Who’s fake? Belgium rejects media report on billions missing from Gaddafi accounts
Didier Reynders dismissed the weekly magazine’s report on the mysterious disappearance of the money as “false,” but Le Vif has rejected the politician’s criticism.
“Everything has cleared up in less than 24 hours,” Reynders said in relation to the report published by Le Vif. It claimed that the huge sum had seemingly evaporated from Libyan funds in four Euroclear Bank accounts, leaving less than €5 billion ($6.1 billion).
Reynders, who is both foreign minister and deputy prime minister of Belgium, told Belga news agency that he respected the freedom of the press, but expected the publishers to correct the matter when information transpires to be false.
His comments came shortly after Finance Minister Johan Van Overtveldt confirmed that the assets were still in place. “€14 billion ($17.2 billion) in Libyan financial assets has been frozen and is still frozen. I deplore the misinformation of some parliamentarians and journalists,” he tweeted.
Responding to Reynders, Editor-in-Chief of Le Vif Thierry Fiorilli said that he categorically rejected the term “fake news” used by the deputy prime minister in relation to the magazine’s report. He added that they were “pleased” the politician had “finally” decided to address the issue.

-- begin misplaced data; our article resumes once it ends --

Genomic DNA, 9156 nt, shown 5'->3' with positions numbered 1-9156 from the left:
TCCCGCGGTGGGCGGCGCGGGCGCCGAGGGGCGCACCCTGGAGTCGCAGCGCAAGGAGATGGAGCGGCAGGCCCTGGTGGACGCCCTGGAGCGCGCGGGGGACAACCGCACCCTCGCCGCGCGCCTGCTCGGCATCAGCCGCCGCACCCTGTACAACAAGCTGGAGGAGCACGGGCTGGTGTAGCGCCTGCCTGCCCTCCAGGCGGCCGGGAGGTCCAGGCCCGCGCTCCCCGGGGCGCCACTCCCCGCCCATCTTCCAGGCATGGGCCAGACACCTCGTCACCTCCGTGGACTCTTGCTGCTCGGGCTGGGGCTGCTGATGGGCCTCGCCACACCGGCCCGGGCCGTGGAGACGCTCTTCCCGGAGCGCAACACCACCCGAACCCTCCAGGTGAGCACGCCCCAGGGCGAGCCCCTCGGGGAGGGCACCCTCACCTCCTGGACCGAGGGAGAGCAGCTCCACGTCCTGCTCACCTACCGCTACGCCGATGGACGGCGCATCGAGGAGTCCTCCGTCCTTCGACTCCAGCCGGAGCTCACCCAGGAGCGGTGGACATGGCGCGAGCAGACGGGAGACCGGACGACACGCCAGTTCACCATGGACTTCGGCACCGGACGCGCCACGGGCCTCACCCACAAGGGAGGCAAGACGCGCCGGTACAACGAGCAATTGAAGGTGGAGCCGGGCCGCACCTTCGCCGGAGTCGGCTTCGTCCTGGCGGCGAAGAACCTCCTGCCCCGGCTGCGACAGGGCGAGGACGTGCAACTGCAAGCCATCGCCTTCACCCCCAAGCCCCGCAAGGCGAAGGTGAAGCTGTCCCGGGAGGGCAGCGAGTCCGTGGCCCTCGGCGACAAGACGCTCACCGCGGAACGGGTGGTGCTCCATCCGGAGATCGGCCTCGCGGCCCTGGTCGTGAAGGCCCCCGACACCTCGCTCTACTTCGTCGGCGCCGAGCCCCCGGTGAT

Fiorilli claimed that the FPS (Federal Public Service) Finance, which was interviewed by the magazine on March 2, has not denied the disappearance of the €10 billion ($12.3 billion) from the Libyan funds. The editor also noted that a spokesperson for the prosecutor’s office had confirmed to the paper less than €5 billion ($6.1 billion) remained in the accounts.
“Who, therefore, is communicating false information? And to who? Prosecution to Vif / L'Express? Euroclear, to the prosecution (and therefore to Judge Claise)? Finance, to Didier Reynders? Didier Reynders, in Belga?” Fiorilli asked.
Over €16 billion ($19.6 billion) belonging to the Libyan Investment Authority (LIA) and its subsidiary Libyan Foreign Investment Company (LFICO) in Bahrain and Luxembourg were frozen in four Euroclear Bank accounts following a UNSC resolution in 2011. Belgian judicial authorities reportedly noticed that money went missing in 2017, when the investigating magistrate, Michel Claise, wanted to seize the frozen funds as part of a probe into alleged money laundering by Gaddafi’s inner circle.
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